AUSTIN, Texas -- With thousands of rape kits are sitting untested in labs across Texas, one lawmaker is trying to increase the transparency surrounding each one of those investigations. 

With a backlog of more than 19,000 untested rape kits plaguing the state, Democratic Representative Donna Howard wants to create an electronic database for sexual assault investigations. 

"This is a very important piece of legislation in terms of making sure that  we're honoring and respecting sexual assault victims," Representative Howard said on the House floor Tuesday. 

The measure saw unanimous support from Texas Representatives, passing an initial vote. If enacted, victims would be able to securely access information surrounding their case. Representative Howard says the electronic tracking system would also help authorities keep track of evidence as it moves between facilities, ensuring it doesn't get lost in the process. 

Rape victim advocates are cheering the legislation.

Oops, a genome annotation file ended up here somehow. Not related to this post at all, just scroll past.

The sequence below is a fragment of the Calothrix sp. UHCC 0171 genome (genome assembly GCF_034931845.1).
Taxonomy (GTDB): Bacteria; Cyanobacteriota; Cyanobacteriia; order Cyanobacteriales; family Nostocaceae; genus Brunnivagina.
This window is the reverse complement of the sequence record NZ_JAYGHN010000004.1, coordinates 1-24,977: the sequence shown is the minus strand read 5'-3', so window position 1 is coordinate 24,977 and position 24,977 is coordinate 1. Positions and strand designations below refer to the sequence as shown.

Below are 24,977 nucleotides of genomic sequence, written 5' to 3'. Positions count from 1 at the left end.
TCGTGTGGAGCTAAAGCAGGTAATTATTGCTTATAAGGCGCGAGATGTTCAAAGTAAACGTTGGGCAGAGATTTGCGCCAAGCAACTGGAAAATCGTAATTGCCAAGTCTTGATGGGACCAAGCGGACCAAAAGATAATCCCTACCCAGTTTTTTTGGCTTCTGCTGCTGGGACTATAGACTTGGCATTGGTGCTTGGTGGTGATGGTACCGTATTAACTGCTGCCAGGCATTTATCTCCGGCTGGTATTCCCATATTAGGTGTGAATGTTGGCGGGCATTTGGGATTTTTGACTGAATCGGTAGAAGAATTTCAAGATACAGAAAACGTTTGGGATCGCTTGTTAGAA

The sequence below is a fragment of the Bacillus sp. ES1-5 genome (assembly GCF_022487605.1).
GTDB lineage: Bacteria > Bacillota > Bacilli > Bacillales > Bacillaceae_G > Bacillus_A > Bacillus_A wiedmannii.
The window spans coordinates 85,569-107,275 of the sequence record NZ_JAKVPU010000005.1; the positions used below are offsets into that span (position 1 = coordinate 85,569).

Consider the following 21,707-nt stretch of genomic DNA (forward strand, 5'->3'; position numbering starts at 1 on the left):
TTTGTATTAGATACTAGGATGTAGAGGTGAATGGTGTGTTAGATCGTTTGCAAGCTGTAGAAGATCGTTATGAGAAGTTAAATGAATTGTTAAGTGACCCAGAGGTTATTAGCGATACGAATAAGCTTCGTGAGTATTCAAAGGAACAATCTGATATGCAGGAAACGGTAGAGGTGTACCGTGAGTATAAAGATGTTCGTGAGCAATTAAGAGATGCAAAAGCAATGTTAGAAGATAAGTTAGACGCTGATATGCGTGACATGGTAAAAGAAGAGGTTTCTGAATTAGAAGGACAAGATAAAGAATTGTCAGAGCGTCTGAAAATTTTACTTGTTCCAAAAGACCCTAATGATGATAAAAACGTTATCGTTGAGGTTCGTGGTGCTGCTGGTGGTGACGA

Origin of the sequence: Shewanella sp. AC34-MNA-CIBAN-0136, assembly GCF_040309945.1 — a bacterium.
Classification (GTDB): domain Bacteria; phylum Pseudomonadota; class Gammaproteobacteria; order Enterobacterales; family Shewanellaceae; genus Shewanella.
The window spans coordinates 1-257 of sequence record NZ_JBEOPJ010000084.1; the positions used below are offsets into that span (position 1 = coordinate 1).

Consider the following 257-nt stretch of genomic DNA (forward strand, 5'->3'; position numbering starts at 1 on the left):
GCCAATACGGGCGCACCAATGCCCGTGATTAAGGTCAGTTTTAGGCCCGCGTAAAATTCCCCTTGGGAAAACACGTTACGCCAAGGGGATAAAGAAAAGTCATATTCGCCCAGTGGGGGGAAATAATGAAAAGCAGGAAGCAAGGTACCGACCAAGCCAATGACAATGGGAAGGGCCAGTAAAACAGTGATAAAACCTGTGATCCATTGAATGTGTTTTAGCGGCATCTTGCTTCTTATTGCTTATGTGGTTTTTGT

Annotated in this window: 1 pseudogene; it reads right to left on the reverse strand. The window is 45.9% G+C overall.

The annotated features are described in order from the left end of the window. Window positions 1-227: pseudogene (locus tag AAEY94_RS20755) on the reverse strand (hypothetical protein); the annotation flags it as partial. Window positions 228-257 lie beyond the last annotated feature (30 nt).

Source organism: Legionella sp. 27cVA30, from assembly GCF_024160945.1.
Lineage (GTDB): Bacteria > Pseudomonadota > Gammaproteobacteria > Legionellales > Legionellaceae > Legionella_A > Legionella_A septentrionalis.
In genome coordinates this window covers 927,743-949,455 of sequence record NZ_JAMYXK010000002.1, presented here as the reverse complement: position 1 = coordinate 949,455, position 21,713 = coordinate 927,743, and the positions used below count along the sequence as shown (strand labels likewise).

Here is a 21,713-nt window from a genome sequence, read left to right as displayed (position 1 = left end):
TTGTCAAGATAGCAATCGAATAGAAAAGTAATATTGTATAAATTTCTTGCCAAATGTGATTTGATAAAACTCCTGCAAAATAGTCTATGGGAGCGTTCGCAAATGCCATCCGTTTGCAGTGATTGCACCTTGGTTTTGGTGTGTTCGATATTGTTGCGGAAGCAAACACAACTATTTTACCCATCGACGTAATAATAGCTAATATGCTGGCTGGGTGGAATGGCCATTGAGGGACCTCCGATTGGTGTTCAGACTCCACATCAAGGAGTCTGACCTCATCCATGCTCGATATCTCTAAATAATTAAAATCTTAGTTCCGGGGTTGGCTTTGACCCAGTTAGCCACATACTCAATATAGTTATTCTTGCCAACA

"We're thrilled with the attention sexual assault is getting this session," said Coni Stogner, the Vice President of SAFE, an organization that cares for rape victims. "It really shows that there's a commitment among our lawmakers to work together to try to put things in place that will help survivors." 

And while the database is expected to cost about $1.5 million in the upcoming budget cycle, there are also calls to invest more into solving Texas' rape kit backlog. 

"We really need to have prioritization and strong support from the government to have these kits tested, and have the resources available to do so," Stogner said. 

One funding solution for the rape kit backlog tentatively passed the House last week. It wouldn't come from additional state funding, but would instead rely on $1 donations from drivers renewing their licenses.